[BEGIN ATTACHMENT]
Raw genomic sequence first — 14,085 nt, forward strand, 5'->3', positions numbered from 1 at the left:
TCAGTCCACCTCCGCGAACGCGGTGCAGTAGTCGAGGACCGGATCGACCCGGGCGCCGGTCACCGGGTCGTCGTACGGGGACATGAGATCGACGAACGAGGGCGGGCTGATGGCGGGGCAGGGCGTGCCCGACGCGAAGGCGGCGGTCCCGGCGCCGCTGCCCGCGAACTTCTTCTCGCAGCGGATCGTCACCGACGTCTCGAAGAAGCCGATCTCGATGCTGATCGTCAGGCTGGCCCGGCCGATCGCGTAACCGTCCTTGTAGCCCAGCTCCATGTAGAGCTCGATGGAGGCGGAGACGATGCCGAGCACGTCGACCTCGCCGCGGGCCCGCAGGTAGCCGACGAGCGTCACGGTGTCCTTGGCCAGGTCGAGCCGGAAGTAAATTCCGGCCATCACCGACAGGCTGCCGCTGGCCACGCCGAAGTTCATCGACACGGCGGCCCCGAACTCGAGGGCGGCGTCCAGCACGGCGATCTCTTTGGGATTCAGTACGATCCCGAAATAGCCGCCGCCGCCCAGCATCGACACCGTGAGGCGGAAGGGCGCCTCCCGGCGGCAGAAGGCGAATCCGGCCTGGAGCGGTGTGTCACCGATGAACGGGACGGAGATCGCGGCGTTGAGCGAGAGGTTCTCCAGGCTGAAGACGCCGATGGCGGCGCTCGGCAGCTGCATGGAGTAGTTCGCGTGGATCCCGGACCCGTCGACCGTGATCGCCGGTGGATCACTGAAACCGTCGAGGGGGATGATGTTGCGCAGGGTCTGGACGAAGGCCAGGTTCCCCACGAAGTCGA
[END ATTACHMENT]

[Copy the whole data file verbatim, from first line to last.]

Raw genomic sequence first — 14,085 nt, forward strand, 5'->3', positions numbered from 1 at the left:
TCAGTCCACCTCCGCGAACGCGGTGCAGTAGTCGAGGACCGGATCGACCCGGGCGCCGGTCACCGGGTCGTCGTACGGGGACATGAGATCGACGAACGAGGGCGGGCTGATGGCGGGGCAGGGCGTGCCCGACGCGAAGGCGGCGGTCCCGGCGCCGCTGCCCGCGAACTTCTTCTCGCAGCGGATCGTCACCGACGTCTCGAAGAAGCCGATCTCGATGCTGATCGTCAGGCTGGCCCGGCCGATCGCGTAACCGTCCTTGTAGCCCAGCTCCATGTAGAGCTCGATGGAGGCGGAGACGATGCCGAGCACGTCGACCTCGCCGCGGGCCCGCAGGTAGCCGACGAGCGTCACGGTGTCCTTGGCCAGGTCGAGCCGGAAGTAAATTCCGGCCATCACCGACAGGCTGCCGCTGGCCACGCCGAAGTTCATCGACACGGCGGCCCCGAACTCGAGGGCGGCGTCCAGCACGGCGATCTCTTTGGGATTCAGTACGATCCCGAAATAGCCGCCGCCGCCCAGCATCGACACCGTGAGGCGGAAGGGCGCCTCCCGGCGGCAGAAGGCGAATCCGGCCTGGAGCGGTGTGTCACCGATGAACGGGACGGAGATCGCGGCGTTGAGCGAGAGGTTCTCCAGGCTGAAGACGCCGATGGCGGCGCTCGGCAGCTGCATGGAGTAGTTCGCGTGGATCCCGGACCCGTCGACCGTGATCGCCGGTGGATCACTGAAACCGTCGAGGGGGATGATGTTGCGCAGGGTCTGGACGAAGGCCAGGTTCCCCACGAAGTCGA